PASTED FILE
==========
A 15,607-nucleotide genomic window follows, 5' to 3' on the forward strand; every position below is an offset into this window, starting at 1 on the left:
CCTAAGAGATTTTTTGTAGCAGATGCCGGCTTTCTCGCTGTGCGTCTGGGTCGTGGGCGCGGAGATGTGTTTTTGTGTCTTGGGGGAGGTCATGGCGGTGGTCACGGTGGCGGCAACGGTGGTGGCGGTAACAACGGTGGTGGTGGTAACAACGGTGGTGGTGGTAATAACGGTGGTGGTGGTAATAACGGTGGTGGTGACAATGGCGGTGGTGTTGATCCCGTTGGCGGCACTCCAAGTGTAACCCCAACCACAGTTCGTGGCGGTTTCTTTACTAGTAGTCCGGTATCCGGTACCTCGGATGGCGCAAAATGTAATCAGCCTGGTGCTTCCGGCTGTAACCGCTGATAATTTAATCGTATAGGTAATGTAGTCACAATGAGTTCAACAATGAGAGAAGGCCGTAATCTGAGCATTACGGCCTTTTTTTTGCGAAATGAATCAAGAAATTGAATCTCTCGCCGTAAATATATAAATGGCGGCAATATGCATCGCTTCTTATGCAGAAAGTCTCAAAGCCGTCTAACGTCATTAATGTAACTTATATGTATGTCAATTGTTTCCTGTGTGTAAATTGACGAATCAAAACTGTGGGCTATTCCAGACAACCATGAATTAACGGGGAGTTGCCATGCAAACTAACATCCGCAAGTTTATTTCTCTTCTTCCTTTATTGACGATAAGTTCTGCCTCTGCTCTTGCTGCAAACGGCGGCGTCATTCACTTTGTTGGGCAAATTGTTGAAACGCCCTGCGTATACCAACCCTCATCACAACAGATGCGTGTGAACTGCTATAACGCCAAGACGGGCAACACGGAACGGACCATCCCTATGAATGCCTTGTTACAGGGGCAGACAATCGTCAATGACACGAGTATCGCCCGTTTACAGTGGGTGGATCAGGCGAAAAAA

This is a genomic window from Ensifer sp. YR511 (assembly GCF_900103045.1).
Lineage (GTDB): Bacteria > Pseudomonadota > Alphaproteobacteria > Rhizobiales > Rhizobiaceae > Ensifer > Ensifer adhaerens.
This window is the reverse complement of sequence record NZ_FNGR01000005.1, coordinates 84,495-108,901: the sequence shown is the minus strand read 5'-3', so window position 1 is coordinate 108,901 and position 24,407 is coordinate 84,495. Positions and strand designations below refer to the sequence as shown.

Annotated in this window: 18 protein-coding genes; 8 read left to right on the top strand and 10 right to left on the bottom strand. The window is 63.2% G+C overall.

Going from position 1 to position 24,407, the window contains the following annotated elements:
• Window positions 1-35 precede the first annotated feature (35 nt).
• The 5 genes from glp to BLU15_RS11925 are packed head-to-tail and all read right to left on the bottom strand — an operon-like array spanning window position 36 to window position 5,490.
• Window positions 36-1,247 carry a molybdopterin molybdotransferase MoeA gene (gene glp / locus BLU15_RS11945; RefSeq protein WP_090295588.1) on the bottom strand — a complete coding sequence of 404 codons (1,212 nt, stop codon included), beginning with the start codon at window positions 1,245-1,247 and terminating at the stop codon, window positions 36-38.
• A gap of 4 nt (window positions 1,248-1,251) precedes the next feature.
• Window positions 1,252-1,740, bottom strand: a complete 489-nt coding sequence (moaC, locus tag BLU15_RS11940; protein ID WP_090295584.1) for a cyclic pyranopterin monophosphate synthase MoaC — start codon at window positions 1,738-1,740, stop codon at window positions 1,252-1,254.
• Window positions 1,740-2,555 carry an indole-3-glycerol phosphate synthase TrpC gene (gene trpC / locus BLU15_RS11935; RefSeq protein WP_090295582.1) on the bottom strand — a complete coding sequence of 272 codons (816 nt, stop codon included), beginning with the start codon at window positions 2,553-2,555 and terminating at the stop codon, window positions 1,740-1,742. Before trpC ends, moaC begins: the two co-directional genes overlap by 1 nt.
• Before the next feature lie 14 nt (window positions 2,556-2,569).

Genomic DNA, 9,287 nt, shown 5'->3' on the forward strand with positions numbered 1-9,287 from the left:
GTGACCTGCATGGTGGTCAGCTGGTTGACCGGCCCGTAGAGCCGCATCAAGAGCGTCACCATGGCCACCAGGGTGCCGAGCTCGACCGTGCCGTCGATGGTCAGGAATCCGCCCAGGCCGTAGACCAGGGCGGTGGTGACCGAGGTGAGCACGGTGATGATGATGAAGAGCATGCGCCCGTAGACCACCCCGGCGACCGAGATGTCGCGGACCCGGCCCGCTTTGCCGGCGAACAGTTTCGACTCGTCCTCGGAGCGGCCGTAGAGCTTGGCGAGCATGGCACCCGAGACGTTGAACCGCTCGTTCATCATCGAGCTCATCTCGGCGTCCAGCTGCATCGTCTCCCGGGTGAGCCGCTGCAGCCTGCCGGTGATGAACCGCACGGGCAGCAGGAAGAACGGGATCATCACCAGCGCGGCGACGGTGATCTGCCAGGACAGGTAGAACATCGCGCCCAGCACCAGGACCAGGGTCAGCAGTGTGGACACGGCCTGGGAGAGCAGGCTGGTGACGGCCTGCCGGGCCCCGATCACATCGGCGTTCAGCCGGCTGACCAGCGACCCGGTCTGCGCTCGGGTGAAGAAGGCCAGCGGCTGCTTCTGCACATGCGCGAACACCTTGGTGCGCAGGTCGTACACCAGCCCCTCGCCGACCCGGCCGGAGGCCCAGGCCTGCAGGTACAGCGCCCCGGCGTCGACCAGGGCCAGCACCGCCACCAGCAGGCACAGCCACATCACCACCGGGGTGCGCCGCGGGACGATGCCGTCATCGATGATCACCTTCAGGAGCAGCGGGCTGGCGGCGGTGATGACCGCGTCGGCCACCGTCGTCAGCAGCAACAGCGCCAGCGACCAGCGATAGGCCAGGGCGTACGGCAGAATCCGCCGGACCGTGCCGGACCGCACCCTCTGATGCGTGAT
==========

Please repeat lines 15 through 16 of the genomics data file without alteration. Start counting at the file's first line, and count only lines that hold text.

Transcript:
Genomic DNA, 9,287 nt, shown 5'->3' on the forward strand with positions numbered 1-9,287 from the left:
GTGACCTGCATGGTGGTCAGCTGGTTGACCGGCCCGTAGAGCCGCATCAAGAGCGTCACCATGGCCACCAGGGTGCCGAGCTCGACCGTGCCGTCGATGGTCAGGAATCCGCCCAGGCCGTAGACCAGGGCGGTGGTGACCGAGGTGAGCACGGTGATGATGATGAAGAGCATGCGCCCGTAGACCACCCCGGCGACCGAGATGTCGCGGACCCGGCCCGCTTTGCCGGCGAACAGTTTCGACTCGTCCTCGGAGCGGCCGTAGAGCTTGGCGAGCATGGCACCCGAGACGTTGAACCGCTCGTTCATCATCGAGCTCATCTCGGCGTCCAGCTGCATCGTCTCCCGGGTGAGCCGCTGCAGCCTGCCGGTGATGAACCGCACGGGCAGCAGGAAGAACGGGATCATCACCAGCGCGGCGACGGTGATCTGCCAGGACAGGTAGAACATCGCGCCCAGCACCAGGACCAGGGTCAGCAGTGTGGACACGGCCTGGGAGAGCAGGCTGGTGACGGCCTGCCGGGCCCCGATCACATCGGCGTTCAGCCGGCTGACCAGCGACCCGGTCTGCGCTCGGGTGAAGAAGGCCAGCGGCTGCTTCTGCACATGCGCGAACACCTTGGTGCGCAGGTCGTACACCAGCCCCTCGCCGACCCGGCCGGAGGCCCAGGCCTGCAGGTACAGCGCCCCGGCGTCGACCAGGGCCAGCACCGCCACCAGCAGGCACAGCCACATCACCACCGGGGTGCGCCGCGGGACGATGCCGTCATCGATGATCACCTTCAGGAGCAGCGGGCTGGCGGCGGTGATGACCGCGTCGGCCACCGTCGTCAGCAGCAACAGCGCCAGCGACCAGCGATAGGCCAGGGCGTACGGCAGAATCCGCCGGACCGTGCCGGACCGCACCCTCTGATGCGTGAT